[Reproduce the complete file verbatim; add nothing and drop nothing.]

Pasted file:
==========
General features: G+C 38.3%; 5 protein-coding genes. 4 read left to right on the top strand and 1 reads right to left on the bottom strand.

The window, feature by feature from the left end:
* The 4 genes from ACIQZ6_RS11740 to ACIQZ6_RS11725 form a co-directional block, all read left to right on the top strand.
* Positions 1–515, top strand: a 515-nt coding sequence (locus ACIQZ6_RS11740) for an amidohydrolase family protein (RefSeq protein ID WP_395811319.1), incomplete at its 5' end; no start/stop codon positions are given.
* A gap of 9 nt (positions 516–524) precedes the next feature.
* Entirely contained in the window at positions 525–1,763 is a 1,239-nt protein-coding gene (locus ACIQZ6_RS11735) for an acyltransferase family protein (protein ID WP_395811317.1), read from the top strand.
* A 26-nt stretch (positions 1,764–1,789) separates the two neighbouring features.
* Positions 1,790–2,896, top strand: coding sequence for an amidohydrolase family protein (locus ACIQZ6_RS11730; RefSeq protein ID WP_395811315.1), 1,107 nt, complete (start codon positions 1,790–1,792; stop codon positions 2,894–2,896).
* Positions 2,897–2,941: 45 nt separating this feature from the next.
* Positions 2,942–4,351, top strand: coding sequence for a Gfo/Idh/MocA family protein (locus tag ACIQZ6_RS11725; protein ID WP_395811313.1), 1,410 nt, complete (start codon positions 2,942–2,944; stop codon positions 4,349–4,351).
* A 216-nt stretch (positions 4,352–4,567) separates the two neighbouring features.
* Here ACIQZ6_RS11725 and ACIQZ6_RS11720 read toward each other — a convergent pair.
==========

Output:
General features: G+C 38.3%; 5 protein-coding genes. 4 read left to right on the top strand and 1 reads right to left on the bottom strand.

The window, feature by feature from the left end:
* The 4 genes from ACIQZ6_RS11740 to ACIQZ6_RS11725 form a co-directional block, all read left to right on the top strand.
* Positions 1–515, top strand: a 515-nt coding sequence (locus ACIQZ6_RS11740) for an amidohydrolase family protein (RefSeq protein ID WP_395811319.1), incomplete at its 5' end; no start/stop codon positions are given.
* A gap of 9 nt (positions 516–524) precedes the next feature.
* Entirely contained in the window at positions 525–1,763 is a 1,239-nt protein-coding gene (locus ACIQZ6_RS11735) for an acyltransferase family protein (protein ID WP_395811317.1), read from the top strand.
* A 26-nt stretch (positions 1,764–1,789) separates the two neighbouring features.
* Positions 1,790–2,896, top strand: coding sequence for an amidohydrolase family protein (locus ACIQZ6_RS11730; RefSeq protein ID WP_395811315.1), 1,107 nt, complete (start codon positions 1,790–1,792; stop codon positions 2,894–2,896).
* Positions 2,897–2,941: 45 nt separating this feature from the next.
* Positions 2,942–4,351, top strand: coding sequence for a Gfo/Idh/MocA family protein (locus tag ACIQZ6_RS11725; protein ID WP_395811313.1), 1,410 nt, complete (start codon positions 2,942–2,944; stop codon positions 4,349–4,351).
* A 216-nt stretch (positions 4,352–4,567) separates the two neighbouring features.
* Here ACIQZ6_RS11725 and ACIQZ6_RS11720 read toward each other — a convergent pair.